Pharmaceutical Treatment Options

Antidepressants are typically a first line of defense in treating symptoms of anxiety with pharmaceuticals. This is usually done with a selective serotonin reuptake inhibitor (SSRI), also used to treat major depression. It is important to note that SSRIs are not effective in treating every case of anxiety. Some sources report as many as 50% do not respond to these medications.

Benzodiazepines (such as Xanax, Valium, etc.)  may also be used to treat episodes of extreme anxiety or panic. It is important to stray away from using these medications as a daily treatment method as they are physically addictive, and the withdrawals can be fatal. 

Holistic Treatment Options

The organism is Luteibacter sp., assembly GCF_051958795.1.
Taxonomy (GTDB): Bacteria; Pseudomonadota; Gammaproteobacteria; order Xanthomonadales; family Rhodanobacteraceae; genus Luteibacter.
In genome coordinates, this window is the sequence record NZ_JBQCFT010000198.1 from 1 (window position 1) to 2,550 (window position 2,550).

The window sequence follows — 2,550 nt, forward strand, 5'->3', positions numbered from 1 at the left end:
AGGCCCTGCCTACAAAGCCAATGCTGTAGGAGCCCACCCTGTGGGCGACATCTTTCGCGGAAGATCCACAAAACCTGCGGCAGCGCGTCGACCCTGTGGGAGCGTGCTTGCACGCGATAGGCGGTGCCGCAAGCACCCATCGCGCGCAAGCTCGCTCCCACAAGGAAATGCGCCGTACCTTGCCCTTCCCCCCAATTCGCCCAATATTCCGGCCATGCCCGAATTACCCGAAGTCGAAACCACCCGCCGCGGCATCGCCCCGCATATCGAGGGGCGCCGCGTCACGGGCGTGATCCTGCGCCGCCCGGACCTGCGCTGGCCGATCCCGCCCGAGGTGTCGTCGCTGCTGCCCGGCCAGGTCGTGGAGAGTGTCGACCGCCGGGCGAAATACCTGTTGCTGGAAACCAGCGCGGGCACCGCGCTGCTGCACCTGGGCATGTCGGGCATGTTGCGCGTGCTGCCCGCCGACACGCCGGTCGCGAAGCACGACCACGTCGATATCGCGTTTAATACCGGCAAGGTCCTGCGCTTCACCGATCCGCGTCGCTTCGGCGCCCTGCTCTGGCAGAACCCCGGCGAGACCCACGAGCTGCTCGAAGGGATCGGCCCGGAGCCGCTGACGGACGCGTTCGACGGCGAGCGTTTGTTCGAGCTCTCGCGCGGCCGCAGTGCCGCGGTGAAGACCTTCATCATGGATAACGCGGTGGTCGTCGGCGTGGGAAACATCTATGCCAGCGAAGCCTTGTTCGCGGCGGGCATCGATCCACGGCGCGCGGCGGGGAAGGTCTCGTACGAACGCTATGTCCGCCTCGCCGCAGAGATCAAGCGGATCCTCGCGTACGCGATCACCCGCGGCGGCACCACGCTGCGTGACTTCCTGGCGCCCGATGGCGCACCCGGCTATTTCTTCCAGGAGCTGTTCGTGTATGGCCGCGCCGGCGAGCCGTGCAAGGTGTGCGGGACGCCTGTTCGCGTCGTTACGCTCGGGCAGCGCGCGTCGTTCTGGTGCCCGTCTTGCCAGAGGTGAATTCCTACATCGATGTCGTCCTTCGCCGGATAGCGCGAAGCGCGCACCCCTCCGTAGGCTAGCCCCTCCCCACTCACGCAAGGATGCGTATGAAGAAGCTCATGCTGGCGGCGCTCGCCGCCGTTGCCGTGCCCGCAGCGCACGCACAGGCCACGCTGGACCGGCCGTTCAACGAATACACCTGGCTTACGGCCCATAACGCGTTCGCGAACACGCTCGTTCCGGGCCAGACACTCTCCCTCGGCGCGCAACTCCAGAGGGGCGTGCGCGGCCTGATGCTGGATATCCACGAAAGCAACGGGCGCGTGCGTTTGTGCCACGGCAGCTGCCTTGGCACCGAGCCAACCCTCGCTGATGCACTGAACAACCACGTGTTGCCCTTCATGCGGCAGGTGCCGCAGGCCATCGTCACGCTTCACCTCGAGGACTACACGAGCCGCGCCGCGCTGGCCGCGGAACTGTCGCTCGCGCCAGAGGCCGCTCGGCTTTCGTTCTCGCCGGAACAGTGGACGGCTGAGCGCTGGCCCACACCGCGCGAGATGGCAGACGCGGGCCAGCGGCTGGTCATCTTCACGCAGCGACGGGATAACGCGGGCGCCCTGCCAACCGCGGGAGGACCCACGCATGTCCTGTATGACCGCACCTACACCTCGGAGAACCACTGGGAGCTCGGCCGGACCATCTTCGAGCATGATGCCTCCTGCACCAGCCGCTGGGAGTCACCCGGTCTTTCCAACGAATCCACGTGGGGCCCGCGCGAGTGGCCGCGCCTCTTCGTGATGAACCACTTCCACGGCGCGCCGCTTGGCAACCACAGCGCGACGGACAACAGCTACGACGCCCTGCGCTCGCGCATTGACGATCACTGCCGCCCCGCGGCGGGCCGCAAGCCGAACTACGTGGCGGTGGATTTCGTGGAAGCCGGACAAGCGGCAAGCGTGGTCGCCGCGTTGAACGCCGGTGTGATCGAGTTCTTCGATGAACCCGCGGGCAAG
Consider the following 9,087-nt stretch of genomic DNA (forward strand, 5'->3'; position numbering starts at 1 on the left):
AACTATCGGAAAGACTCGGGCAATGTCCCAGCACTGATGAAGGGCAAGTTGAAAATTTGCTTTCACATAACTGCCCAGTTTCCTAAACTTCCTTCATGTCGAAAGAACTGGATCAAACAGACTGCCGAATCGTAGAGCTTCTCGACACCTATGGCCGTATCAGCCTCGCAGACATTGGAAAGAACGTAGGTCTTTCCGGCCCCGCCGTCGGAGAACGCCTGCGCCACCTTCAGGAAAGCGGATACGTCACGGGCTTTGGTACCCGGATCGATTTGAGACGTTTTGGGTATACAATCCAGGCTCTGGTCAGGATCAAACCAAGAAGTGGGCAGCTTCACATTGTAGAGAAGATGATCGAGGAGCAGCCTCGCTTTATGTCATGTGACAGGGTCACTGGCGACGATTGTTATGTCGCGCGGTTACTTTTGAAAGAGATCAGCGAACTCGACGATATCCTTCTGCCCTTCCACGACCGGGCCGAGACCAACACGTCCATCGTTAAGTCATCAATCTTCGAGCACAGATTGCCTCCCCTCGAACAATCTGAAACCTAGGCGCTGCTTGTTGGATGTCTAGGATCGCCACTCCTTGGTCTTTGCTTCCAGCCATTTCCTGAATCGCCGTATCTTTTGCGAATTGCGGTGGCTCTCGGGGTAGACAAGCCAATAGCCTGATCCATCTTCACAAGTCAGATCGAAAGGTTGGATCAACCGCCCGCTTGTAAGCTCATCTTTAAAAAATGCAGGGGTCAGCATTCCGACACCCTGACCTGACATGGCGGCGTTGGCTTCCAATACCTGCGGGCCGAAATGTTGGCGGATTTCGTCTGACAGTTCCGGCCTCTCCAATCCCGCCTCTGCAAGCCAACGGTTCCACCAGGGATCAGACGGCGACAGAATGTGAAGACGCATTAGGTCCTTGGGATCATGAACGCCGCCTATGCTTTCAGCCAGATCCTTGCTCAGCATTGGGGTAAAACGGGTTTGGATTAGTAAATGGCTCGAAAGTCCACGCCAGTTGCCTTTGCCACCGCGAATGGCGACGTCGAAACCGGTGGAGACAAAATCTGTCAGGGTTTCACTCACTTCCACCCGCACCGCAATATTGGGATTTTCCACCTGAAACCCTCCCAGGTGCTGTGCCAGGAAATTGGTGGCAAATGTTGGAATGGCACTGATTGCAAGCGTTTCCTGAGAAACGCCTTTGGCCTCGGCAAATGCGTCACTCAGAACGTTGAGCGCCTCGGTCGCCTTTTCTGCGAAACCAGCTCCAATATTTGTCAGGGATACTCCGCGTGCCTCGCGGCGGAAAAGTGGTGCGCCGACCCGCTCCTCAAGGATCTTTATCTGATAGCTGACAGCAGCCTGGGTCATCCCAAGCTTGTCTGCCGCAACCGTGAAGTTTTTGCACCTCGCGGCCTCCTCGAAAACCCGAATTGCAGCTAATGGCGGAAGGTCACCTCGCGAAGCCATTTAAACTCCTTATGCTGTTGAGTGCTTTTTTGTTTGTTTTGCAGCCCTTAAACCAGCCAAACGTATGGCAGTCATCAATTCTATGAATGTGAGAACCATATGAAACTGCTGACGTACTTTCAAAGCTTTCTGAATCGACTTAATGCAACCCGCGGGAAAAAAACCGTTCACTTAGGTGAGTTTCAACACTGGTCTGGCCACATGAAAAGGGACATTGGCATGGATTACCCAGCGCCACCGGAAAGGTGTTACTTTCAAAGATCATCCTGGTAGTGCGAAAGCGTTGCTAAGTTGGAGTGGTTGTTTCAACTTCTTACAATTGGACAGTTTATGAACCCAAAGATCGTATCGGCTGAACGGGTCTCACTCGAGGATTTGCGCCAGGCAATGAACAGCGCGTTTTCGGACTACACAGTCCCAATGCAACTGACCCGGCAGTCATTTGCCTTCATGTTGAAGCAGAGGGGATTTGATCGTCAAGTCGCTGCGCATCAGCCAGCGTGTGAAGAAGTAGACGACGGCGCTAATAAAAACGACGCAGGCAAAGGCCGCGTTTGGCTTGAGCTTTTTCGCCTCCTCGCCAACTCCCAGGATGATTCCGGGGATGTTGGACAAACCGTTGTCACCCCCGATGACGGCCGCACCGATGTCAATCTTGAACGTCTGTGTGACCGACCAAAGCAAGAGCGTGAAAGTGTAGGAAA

There are a variety of holistic treatment options available for managing GAD symptoms. People have found relief from natural supplements such as GABA, micronutrient supplements, lavender essential oil, lifestyle changes that support a healthy diet and exercise, diaphragmatic breathing, mindfulness, meditation, and more. 

Final Thoughts 

Living with GAD can feel like a constant struggle with one’s own mind. It can make a person feel isolated from friends and family and can cause one to worry that he or she will never feel well, whole, happy, or at peace again.

The good news is that this condition is treatable. While it may take some time to figure out the right combination of treatment that works best for each individual, it is well worth it. No one should have to suffer with anxiety alone. Support and help is available for those who need it.